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- Subject: RE: Running a script in each Lua thread.
- From: "Steven Brekelmans" <sbrekelm@...>
- Date: Sat, 18 Oct 2003 19:18:54 -0700
Thank you for the example code. I'd read about this technique in the
archives but hadn't been able to put the pieces together myself.
Is the setup of the table a one time thing that I have to do when creating a
new thread? Do I need to perform any special operations to make sure it is
GC'd? Also, is the call to get_table before each resume to push the thread's
table into the global space? I'm still so new to this and appreciate the
help so much.
[mailto:firstname.lastname@example.org]On Behalf Of Kevin Baca
Sent: Saturday, October 18, 2003 4:40 PM
To: 'Lua list'
Subject: RE: Running a script in each Lua thread.
The docs on this are a little vague:
Each thread has an independent global environment table. When you create
a thread, this table is the same as that of the given state, but you can
change each one independently.
Where it says "you can change each one independently" that means you can
*replace* each one independently.
IOW, each thread can have a unique global table, but it's up to you to
actually give each thread a unique global table.
Here's some code that demonstrates this:
lua_State* LA = lua_open();
luaopen_base( LA ); //get the base lib
lua_State* LB = lua_newthread( LA );
//LB is an independent thread, but its globals
//table is still the same as LA's globals table,
//so we'll replace it with a new table.
//The new table is set up so it will still look
//to LA's globals for items it doesn't contain.
lua_newtable( LB ); //new globals table
lua_newtable( LB ); //metatable
lua_pushliteral( LB, "__index" );
lua_pushvalue( LB, LUA_GLOBALSINDEX ); //original globals
lua_settable( LB, -3 );
lua_setmetatable( LB, -2 );
lua_replace( LB, LUA_GLOBALSINDEX ); //replace LB's globals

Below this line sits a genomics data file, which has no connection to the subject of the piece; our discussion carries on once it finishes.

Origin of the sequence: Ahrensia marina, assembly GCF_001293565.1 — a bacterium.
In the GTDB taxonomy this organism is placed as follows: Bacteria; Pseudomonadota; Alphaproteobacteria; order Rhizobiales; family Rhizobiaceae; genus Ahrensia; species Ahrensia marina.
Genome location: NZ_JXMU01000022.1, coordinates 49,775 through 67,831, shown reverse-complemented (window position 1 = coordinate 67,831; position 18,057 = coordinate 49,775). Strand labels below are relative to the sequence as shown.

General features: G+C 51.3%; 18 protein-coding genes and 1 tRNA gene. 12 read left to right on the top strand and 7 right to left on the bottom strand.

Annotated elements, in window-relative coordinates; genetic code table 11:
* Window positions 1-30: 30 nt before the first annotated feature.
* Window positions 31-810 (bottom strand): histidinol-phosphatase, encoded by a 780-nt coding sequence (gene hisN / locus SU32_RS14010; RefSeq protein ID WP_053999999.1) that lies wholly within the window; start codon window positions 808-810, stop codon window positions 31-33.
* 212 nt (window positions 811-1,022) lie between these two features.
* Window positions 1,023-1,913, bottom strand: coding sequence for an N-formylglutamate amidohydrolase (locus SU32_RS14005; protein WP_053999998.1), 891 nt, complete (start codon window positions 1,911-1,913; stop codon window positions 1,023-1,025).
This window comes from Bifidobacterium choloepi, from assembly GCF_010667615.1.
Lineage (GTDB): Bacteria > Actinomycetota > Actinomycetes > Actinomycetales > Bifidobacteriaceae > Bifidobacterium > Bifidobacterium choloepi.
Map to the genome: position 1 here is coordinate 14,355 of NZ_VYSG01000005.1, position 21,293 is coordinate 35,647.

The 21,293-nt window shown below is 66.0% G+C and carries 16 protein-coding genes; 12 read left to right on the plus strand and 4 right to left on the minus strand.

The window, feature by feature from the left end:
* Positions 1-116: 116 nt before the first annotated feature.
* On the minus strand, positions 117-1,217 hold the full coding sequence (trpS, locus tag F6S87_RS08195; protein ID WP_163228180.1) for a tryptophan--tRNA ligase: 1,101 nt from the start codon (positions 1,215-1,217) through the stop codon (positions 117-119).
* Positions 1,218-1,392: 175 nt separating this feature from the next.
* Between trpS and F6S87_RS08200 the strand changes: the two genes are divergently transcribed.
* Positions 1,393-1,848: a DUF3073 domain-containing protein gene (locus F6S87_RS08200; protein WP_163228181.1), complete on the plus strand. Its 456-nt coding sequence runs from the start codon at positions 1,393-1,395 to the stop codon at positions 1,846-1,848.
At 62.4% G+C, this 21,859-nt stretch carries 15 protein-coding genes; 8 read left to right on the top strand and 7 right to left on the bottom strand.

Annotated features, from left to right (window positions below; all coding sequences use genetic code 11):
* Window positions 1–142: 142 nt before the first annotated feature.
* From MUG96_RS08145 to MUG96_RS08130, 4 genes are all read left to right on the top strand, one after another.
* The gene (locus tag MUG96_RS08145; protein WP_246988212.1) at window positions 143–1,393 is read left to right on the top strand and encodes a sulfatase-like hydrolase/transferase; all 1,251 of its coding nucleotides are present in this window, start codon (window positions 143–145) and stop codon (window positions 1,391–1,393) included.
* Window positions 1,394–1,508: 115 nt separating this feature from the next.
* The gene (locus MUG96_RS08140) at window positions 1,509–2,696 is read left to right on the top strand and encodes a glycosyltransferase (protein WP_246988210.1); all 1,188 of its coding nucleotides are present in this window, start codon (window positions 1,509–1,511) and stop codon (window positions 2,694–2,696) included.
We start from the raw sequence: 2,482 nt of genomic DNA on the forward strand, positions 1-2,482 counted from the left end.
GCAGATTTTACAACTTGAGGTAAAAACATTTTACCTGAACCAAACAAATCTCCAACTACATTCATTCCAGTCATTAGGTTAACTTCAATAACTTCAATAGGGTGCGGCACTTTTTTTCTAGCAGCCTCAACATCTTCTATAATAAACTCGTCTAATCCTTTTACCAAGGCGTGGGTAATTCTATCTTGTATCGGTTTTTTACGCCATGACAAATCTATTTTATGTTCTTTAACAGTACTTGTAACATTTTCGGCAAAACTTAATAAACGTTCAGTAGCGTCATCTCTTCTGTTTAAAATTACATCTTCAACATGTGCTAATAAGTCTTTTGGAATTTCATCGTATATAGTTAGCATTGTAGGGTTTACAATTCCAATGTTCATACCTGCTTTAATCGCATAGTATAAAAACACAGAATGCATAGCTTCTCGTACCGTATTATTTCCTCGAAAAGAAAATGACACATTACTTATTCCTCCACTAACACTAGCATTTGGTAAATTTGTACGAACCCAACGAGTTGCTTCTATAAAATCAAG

//Two scripts, each with a doit() function
lua_dofile( LA, "scriptA.lua" );
lua_pushliteral( LA, "doit" );
lua_gettable( LA, LUA_GLOBALSINDEX );
lua_resume( LA, 0 );
lua_dofile( LB, "scriptB.lua" );
lua_pushliteral( LB, "doit" );
lua_gettable( LB, LUA_GLOBALSINDEX );
lua_resume( LB, 0 );
print( "Script A" )
print( "Script B" )
Hope that helps.
> I've searched through the archives and it has been very
> useful in getting me started with lua. I'm at a bit of an
> impass right now and am hoping someone on the list can help.
> Currently I am opening a lua_State, registering all of my C
> functions with that, and then creating a new thread for each
> entity I need using lua_newthread(). Subsequent to creatring
> a new thread, I load a script to be run by that thread, and
> then use lua_getglobal(thread, "funcname") to find the
> function I want to call in the script. then I call
> lua_resume(). This works perfectly as long as the function
> name is unique. The problem is I would like to have each
> script have an Initialize() function. Unfortunately, the
> Initialize() lua function of whichever script was last loaded
> gets called no matter which lua thread I am resuming.
> What is the proper way of doing this? My application, like so
> many others, is in a game system where I would like to be
> able to create new game entities, attach a lua script to
> then, and let the script run, using
> from within C functions to yield the scripts. I also would
> like to keep my function names identical across all scripts
> to simplify the calling interface from C code. I've tried
> using multiple lua_open() calls to create seperate lua_States
> for each entity, but then I have to register my C Functions
> for each new entity. This seems somewhat expensive since we
> are targetting the console market where memory and speed are
> a key requirement.
> I've seen some details in the archives but they all use
> lua_cobegin() a function that is no longer available in lua-5.0.
> Any tips or even pointers to previous message threads about
> this would be great. If worse comes the worse I can create a
> new lua_State using lua_open() for each object, but that
> seems like too much overhead, what with having to register
> the C functions each time.
> Many thanks for your time.
> Steven Brekelmans